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Neil Palmer / IWMI

Still marginalized after all these years… Why are things not changing for women in irrigation?

Compelling discussion, commentary, stories on agriculture within thriving ecosystems.

This piece is published in honor of the International Day of Rural Women, celebrating the vital role that women and girls play in agricultural production, food security and nutrition, land and natural resource management, and building climate resilience around the world.

For decades, global and regional forums (Convention on the Elimination of All Forms of Discrimination against Women, Beijing Declaration and Platform for Action, AMCOW, Nile Basin Initiative) have declared the intention to empower women to have equal decision-making power over water and other natural resources. The findings of years of research, in the form of case studies, subject-based workshops and various guidelines for implementation, point out ways for how this could be achieved and explore the diverse positive impacts this could have. Yet, women continue to be marginalized in irrigation schemes of all sizes and across many regions of the world. This is true in irrigation projects regardless of whether they are public funded or donor supported (even those that aim to improve women’s incomes).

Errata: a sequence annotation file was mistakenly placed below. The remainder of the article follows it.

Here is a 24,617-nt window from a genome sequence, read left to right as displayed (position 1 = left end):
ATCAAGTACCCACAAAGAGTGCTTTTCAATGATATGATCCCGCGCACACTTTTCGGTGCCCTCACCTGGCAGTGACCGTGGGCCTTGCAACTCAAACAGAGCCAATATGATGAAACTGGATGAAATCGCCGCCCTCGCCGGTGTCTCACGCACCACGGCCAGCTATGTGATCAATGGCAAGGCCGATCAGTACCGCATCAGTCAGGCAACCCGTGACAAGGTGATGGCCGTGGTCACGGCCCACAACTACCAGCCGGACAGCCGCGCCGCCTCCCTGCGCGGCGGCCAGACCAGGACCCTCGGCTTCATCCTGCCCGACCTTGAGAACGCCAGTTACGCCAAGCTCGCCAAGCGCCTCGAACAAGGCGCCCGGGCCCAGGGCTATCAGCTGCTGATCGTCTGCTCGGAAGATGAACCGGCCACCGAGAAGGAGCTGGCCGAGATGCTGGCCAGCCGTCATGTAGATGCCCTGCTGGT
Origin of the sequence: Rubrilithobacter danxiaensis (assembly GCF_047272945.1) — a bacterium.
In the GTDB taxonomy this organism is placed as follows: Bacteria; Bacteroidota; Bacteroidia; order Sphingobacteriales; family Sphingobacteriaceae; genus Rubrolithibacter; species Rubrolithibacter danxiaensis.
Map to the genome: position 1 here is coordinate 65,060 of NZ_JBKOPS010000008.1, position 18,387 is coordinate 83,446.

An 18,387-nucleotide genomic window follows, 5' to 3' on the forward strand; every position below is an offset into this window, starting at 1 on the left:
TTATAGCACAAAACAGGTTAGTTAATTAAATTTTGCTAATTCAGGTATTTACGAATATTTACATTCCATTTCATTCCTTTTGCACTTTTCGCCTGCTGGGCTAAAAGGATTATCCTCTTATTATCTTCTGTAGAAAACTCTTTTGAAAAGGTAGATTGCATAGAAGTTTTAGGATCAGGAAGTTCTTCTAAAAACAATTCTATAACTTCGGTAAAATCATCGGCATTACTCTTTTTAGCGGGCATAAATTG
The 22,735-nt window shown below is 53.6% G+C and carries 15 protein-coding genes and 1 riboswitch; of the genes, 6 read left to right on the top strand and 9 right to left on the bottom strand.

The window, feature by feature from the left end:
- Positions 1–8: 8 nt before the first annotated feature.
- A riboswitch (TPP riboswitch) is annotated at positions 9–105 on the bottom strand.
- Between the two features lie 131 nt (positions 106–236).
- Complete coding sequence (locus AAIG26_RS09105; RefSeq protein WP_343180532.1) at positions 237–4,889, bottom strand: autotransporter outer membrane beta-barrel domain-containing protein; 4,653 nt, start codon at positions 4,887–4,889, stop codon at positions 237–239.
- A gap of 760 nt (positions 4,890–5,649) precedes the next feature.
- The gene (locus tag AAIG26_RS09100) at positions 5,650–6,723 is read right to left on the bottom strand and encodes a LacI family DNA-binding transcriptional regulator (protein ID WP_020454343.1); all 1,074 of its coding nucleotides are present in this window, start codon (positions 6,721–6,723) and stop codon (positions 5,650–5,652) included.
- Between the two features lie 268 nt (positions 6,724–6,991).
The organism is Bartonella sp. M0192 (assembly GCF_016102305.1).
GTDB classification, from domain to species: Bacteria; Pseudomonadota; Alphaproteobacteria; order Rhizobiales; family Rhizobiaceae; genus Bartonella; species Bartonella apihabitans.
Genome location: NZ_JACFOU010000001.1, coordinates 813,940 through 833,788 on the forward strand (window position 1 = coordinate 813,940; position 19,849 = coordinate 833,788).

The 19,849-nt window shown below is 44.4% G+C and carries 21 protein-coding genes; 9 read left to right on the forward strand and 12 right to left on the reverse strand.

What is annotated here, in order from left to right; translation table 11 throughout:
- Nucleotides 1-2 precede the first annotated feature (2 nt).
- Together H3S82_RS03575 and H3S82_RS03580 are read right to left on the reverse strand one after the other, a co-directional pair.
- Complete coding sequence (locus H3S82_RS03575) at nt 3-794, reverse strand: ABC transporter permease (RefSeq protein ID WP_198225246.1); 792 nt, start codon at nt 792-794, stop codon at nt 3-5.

So how do we translate the grand aims of gender transformation into practical action at the irrigation scheme level to strengthen women’s decision-making and make sure they secure more of the benefits?  In answer to this question, the International Water Management Institute (IWMI), supported by the CGIAR Research Program on Water, Land and Ecosystems (WLE), has developed the Gender in Irrigation Learning and Improvement Tool (GILIT).  GILIT offers an integrated, participatory approach for measuring gender equity in irrigation schemes, facilitate learning, and help identify ways to improve equity. 

Farmer irrigating field of Maize and groundnuts.
David Brazier/IWMI

How does it work?

GILIT is based around a set of indicators that focus on three critical themes in gender and irrigation: access to resources, participation in decision-making, and access to benefits. Through GILIT, water user association (WUA) members and other stakeholders score themselves, share views on gender equity within a scheme, and proposed ideas for improving it. This provides insights at irrigation scheme level rather than relying on national level gender equity indexes. And in so doing it provides an opportunity for women and men to develop practical measures that establish greater equity – in and for their own context.

GILIT integrates research-based evidence with the principles outlined in regional declarations for women’s empowerment in the water sector, thereby helping to ensure it aligns with contextual aspirations.

GILIT has been piloted in Uzbekistan and Malawi.  In Uzbekistan, IWMI partnered with irrigation water user associations on six large irrigation schemes and Nazar Business and Technology. In Malawi, IWMI partnered with the academics from the University of Malawi, the Agricultural Extension Service and smallholder farmers in the Kaziputa and Lufilya irrigation schemes.